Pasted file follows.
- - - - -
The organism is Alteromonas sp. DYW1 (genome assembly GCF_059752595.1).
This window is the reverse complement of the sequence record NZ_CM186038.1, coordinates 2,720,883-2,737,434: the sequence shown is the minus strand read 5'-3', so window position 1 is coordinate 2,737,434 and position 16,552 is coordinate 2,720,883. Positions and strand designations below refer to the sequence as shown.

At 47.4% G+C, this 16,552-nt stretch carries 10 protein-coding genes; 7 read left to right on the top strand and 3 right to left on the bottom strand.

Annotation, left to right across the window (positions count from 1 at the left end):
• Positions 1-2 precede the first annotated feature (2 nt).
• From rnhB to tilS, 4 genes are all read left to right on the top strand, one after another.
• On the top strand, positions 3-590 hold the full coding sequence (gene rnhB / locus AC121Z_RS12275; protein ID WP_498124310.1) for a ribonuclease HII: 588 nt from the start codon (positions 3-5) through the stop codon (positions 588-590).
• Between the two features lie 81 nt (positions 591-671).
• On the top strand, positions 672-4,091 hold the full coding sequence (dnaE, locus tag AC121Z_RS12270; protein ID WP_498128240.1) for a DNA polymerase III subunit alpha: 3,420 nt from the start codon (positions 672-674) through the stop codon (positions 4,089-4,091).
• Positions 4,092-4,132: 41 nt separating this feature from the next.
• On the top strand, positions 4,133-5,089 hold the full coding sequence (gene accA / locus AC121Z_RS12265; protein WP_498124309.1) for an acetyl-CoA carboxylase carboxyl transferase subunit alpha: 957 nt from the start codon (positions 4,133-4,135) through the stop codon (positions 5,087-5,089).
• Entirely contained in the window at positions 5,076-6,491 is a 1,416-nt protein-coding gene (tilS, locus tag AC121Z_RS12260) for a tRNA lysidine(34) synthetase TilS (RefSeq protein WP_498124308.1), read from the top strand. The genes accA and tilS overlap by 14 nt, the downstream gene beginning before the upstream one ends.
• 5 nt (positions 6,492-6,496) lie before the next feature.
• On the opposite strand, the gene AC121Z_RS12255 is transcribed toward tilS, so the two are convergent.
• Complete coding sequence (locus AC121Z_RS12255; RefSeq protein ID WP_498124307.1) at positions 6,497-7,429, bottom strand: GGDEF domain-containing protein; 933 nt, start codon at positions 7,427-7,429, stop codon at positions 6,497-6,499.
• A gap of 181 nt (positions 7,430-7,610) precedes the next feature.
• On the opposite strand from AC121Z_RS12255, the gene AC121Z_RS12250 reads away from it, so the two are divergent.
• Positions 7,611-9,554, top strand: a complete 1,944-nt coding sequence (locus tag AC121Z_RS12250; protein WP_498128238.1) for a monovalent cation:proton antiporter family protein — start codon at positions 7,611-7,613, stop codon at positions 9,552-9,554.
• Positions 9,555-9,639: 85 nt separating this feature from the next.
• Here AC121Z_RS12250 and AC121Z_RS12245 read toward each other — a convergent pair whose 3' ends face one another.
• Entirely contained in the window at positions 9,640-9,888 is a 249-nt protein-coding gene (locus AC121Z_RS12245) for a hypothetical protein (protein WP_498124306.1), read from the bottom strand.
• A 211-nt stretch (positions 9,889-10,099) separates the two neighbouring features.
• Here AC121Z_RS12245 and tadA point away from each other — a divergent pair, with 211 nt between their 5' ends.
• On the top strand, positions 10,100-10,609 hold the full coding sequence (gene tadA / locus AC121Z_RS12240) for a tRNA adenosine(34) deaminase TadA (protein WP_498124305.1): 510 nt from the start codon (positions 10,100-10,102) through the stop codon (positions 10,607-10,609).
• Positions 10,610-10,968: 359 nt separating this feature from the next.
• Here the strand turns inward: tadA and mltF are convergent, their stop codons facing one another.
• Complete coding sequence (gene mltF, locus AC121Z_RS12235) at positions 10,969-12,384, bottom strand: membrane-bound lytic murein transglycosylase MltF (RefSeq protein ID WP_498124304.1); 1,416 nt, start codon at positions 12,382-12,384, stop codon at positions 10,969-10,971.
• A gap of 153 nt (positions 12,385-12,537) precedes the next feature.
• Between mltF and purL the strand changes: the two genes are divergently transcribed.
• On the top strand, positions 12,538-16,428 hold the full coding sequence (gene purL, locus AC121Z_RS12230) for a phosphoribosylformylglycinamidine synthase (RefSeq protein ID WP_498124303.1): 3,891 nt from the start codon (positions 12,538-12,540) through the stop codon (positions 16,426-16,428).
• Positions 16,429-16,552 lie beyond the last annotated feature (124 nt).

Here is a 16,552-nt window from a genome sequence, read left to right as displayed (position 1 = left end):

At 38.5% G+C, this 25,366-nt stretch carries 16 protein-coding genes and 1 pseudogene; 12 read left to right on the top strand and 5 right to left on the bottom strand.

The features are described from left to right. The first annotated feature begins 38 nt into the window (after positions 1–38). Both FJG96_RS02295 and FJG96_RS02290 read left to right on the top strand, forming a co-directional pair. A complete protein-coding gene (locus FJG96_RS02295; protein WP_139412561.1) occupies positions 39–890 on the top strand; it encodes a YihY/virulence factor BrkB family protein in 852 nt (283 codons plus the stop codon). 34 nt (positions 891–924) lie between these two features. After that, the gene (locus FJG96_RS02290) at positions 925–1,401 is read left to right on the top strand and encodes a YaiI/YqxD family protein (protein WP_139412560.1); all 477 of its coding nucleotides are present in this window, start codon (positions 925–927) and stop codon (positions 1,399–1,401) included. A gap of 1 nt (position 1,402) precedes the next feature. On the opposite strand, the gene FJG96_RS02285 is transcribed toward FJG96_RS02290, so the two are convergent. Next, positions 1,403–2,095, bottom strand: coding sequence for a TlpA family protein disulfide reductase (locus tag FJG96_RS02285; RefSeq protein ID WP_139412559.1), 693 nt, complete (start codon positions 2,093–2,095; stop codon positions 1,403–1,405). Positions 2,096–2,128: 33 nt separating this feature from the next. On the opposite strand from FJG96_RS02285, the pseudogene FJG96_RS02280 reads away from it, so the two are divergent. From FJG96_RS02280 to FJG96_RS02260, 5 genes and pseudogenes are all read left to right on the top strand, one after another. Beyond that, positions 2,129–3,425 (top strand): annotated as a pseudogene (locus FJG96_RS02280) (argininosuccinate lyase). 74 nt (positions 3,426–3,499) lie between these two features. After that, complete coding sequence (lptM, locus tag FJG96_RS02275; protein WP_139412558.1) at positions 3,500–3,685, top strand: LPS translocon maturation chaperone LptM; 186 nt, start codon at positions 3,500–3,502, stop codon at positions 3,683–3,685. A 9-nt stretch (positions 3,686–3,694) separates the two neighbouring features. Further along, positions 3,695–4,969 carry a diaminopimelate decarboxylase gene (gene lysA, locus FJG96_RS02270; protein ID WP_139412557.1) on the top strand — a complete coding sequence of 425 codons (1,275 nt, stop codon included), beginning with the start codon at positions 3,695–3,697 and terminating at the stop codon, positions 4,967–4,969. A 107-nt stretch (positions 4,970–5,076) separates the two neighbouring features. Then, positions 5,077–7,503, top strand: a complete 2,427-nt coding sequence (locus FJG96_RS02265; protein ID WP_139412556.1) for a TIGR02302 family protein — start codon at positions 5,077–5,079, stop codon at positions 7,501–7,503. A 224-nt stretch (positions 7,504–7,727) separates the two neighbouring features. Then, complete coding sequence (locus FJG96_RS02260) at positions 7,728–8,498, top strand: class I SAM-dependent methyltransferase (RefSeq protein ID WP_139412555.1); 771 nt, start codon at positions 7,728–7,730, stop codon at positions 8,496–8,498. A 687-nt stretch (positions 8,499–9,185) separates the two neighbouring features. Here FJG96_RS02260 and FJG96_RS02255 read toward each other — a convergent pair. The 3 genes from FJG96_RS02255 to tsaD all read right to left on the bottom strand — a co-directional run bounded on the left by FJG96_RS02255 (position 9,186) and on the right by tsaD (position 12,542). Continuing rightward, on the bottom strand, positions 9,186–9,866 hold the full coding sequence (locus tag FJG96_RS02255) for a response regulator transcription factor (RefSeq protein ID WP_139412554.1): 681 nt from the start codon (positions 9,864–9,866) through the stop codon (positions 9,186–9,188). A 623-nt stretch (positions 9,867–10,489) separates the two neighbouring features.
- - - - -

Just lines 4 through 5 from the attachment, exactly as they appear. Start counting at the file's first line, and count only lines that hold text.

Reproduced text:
Annotation, left to right across the window (positions count from 1 at the left end):
• Positions 1-2 precede the first annotated feature (2 nt).